The showdown between Egypt’s Islamists and military rulers is a clear reminder of how difficult democratic transitions in the Arab world are likely to be. Failure to reach a power-sharing agreement will prolong political instability. But economic inaction would be just as damaging to the consolidation of democratic rule.
Emerging Arab leaders, from Islamists to reinvented former regime officials, are keenly aware of the need to improve their countries’ economic prospects. They know full well that their popularity can be sustained only if they are able to deliver growth, employment and higher living standards. This would be a difficult challenge under any circumstances – and is all the more daunting against the backdrop of the Arab Spring’s destabilization of economic systems across the Middle East and North Africa.
Even in countries like Tunisia and Egypt, where the transition to democracy is more advanced, political uncertainty has tended to plague economic achievements. In 2011, Tunisia’s economy shrank by 1.8 per cent – its first contraction since 1986. Unemployment reached 18 per cent, up five points from 2010. The Egyptian economy contracted by 0.8 per cent, and one million people lost their jobs. Egypt’s foreign-investment inflows have also dried up, falling from $6.4-billion (U.S.) in 2010 to a mere $500-million in 2011.
These trends are affecting these countries’ fiscal balances. Egypt’s budget deficit reached 10 per cent of GDP, while its foreign-exchange reserves have fallen to $15-billion – barely enough to cover import bills for the next three months. In Tunisia, the budget deficit has widened sharply since the revolution, rising from 2.6 per cent of GDP in 2010 to 6 per cent in 2011.
This rapid economic deterioration, combined with the high political expectations, is creating a sense of urgency. Emerging political actors feel compelled to develop more detailed economic programs and to address growing material grievances. For example, whereas the Islamists had previously focused on political themes, the recent election campaigns saw a rhetorical shift to economic aspirations.
Overall, the emerging political players – particularly Islamist parties – have adopted a rather conciliatory tone regarding engagement with international actors. These parties’ economic programs are by and large pro-market, emphasizing the private sector’s role in driving growth and the need to attract foreign capital. The state is seen as a vehicle for ensuring social justice, and there are scant references to sharia principles.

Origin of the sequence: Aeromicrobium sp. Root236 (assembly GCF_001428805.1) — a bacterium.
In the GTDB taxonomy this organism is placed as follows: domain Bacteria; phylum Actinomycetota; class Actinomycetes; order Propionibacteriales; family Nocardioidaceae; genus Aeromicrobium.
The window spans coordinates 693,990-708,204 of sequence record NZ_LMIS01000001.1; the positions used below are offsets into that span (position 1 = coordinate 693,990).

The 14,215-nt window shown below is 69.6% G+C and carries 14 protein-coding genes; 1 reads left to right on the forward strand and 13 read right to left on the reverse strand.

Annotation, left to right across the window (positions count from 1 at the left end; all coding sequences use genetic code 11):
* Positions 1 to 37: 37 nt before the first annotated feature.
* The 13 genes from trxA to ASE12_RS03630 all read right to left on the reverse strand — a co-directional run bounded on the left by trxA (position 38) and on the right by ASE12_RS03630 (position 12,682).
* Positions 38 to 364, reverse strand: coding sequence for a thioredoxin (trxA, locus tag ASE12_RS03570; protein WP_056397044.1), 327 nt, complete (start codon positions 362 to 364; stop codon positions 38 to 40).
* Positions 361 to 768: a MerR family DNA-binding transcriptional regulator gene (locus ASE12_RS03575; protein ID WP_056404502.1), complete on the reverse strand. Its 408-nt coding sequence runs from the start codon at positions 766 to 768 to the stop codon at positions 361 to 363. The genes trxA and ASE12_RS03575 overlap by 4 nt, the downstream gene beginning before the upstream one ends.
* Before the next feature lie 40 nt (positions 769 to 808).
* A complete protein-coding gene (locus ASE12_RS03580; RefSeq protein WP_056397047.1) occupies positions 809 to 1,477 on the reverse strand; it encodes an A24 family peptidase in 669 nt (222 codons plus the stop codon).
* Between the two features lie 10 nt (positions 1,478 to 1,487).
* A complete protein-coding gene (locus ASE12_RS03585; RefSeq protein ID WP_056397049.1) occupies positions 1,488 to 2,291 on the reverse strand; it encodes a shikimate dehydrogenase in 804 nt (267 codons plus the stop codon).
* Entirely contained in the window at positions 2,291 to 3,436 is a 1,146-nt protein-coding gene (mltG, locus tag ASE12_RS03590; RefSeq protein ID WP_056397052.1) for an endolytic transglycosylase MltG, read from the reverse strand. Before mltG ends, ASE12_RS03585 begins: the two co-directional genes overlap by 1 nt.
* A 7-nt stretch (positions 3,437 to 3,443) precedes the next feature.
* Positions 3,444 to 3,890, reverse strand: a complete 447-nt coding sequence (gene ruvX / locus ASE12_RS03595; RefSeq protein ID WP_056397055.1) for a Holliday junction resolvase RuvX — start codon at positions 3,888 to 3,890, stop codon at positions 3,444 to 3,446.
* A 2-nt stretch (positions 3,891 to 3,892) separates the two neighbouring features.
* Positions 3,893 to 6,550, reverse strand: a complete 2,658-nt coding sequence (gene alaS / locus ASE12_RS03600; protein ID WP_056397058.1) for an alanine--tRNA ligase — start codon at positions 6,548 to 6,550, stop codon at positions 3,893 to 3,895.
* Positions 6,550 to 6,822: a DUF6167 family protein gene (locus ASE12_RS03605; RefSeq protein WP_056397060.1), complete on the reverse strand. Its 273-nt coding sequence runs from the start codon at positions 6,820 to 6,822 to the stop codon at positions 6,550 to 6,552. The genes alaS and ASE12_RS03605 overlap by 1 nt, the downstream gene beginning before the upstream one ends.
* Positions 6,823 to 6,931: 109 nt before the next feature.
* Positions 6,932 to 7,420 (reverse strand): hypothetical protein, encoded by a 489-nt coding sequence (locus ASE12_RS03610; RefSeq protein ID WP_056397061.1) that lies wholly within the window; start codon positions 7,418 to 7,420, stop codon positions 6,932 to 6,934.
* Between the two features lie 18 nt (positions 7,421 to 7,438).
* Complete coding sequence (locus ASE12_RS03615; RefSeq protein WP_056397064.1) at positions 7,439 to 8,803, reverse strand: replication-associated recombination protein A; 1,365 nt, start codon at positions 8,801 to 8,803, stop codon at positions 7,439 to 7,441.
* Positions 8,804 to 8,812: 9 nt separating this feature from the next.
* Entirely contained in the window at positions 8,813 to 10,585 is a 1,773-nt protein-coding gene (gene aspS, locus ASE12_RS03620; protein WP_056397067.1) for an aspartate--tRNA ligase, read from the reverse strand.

Both in Tunisia and Egypt, for example, Islamist politicians have given assurances that the economically critical tourism sector will not be hindered by Islamic law. Their economic programs also foresee a role for international institutions in helping overcome challenges.
Indeed, whereas resistance to foreign intervention and assistance has been strong with respect to democratic reforms, new Arab leaders seem more receptive to the West on economic objectives. This is an unprecedented opportunity for international engagement with the new Arab leadership, which should incorporate short-, medium-, and long-term goals.
Short-term goals must have priority, because many Islamist parties are being pressed to produce positive results within a single electoral cycle. The new governments will face the immediate challenge of creating jobs, for which the only available recipe is investment in large-scale public-works projects.
The international community can help Arab governments with such initiatives in several ways: It can increase the amount of promised financial assistance. It can provide technical expertise on debt management. And it can help establish a secure and predictable legal and regulatory framework for public-private partnerships. International actors, jointly with Arab governments, can then help to market these opportunities.
Only a combination of these options would allow Arab economies to create jobs now, while avoiding the risks of destabilizing fiscal imbalances or a lack of financing for private-sector investment. The West, for its part, stands to gain in myriad ways. Even in the midst of a protracted currency crisis, foreign governments can surely sign on to an agenda that prioritizes transfers of know-how over cash infusions.
Sinan Ulgen is a visiting scholar at Carnegie Europe and chairman of the Istanbul-based EDAM think tank.